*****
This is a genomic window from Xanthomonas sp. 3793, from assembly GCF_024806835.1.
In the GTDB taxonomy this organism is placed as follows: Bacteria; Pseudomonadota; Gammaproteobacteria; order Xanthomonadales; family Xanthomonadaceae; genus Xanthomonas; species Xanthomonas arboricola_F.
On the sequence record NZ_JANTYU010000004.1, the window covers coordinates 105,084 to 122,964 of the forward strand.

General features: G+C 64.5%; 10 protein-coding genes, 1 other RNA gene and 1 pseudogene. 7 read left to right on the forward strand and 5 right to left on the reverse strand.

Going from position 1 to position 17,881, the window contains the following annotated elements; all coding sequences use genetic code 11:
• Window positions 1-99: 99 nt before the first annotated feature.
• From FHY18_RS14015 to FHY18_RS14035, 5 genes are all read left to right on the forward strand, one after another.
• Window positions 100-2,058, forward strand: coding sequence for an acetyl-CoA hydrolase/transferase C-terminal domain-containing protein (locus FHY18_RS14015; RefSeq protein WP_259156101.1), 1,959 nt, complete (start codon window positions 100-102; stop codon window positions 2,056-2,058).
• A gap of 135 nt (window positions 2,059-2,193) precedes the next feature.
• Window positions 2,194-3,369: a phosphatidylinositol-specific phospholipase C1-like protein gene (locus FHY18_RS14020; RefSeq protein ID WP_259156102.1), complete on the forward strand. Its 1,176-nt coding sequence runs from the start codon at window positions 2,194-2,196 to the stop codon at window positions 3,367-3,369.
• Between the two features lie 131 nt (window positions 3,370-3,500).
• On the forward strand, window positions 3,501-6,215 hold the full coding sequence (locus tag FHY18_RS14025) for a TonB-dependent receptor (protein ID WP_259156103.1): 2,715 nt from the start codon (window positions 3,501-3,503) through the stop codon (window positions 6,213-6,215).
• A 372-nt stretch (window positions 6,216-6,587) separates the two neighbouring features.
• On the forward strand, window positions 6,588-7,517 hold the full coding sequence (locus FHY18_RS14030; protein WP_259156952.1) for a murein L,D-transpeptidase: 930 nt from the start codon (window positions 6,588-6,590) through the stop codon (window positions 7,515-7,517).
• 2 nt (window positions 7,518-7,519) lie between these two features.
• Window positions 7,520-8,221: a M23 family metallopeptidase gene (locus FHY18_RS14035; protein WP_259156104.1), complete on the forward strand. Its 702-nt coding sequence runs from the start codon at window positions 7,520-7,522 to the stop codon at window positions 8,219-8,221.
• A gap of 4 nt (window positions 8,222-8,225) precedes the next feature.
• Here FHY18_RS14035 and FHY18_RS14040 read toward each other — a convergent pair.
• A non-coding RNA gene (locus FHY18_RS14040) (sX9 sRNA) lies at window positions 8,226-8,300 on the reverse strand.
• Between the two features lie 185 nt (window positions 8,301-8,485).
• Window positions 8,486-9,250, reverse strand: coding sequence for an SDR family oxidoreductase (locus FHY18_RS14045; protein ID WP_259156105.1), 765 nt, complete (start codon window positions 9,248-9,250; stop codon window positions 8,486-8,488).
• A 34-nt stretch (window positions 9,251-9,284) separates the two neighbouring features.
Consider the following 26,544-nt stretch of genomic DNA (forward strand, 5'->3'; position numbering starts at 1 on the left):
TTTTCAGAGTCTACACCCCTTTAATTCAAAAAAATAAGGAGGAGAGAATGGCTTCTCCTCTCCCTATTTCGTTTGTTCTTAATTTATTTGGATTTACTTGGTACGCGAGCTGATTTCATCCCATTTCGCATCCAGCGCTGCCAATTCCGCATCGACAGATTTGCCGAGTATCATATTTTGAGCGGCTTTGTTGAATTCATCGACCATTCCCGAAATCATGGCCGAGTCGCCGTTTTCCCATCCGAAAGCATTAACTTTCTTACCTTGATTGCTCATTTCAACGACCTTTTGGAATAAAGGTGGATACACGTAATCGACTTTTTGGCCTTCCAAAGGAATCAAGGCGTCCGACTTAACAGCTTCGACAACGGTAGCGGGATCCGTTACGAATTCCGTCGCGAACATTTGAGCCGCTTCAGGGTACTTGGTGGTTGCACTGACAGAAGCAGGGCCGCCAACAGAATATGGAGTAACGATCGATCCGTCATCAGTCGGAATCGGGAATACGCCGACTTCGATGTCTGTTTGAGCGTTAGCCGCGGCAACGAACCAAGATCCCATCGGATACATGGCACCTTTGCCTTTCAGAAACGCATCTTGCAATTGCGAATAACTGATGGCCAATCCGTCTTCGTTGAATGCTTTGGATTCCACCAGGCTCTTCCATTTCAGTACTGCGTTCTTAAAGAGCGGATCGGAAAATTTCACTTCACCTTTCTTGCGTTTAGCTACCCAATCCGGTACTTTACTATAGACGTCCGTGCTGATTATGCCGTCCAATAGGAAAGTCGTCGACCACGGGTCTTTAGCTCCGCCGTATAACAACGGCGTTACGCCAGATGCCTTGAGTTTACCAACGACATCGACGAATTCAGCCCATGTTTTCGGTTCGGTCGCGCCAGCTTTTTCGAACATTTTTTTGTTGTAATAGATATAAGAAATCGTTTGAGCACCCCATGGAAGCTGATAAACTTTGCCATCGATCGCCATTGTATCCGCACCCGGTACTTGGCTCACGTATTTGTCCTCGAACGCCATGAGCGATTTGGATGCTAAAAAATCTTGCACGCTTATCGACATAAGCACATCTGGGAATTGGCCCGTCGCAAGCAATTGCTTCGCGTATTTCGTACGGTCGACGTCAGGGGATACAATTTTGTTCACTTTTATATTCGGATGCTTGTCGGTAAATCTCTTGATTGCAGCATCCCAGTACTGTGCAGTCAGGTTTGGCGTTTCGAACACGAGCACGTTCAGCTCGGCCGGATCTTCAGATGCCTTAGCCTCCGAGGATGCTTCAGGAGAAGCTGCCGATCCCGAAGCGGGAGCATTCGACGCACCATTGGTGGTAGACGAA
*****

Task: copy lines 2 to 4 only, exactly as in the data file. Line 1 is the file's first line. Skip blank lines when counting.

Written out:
In the GTDB taxonomy this organism is placed as follows: Bacteria; Pseudomonadota; Gammaproteobacteria; order Xanthomonadales; family Xanthomonadaceae; genus Xanthomonas; species Xanthomonas arboricola_F.
On the sequence record NZ_JANTYU010000004.1, the window covers coordinates 105,084 to 122,964 of the forward strand.

General features: G+C 64.5%; 10 protein-coding genes, 1 other RNA gene and 1 pseudogene. 7 read left to right on the forward strand and 5 right to left on the reverse strand.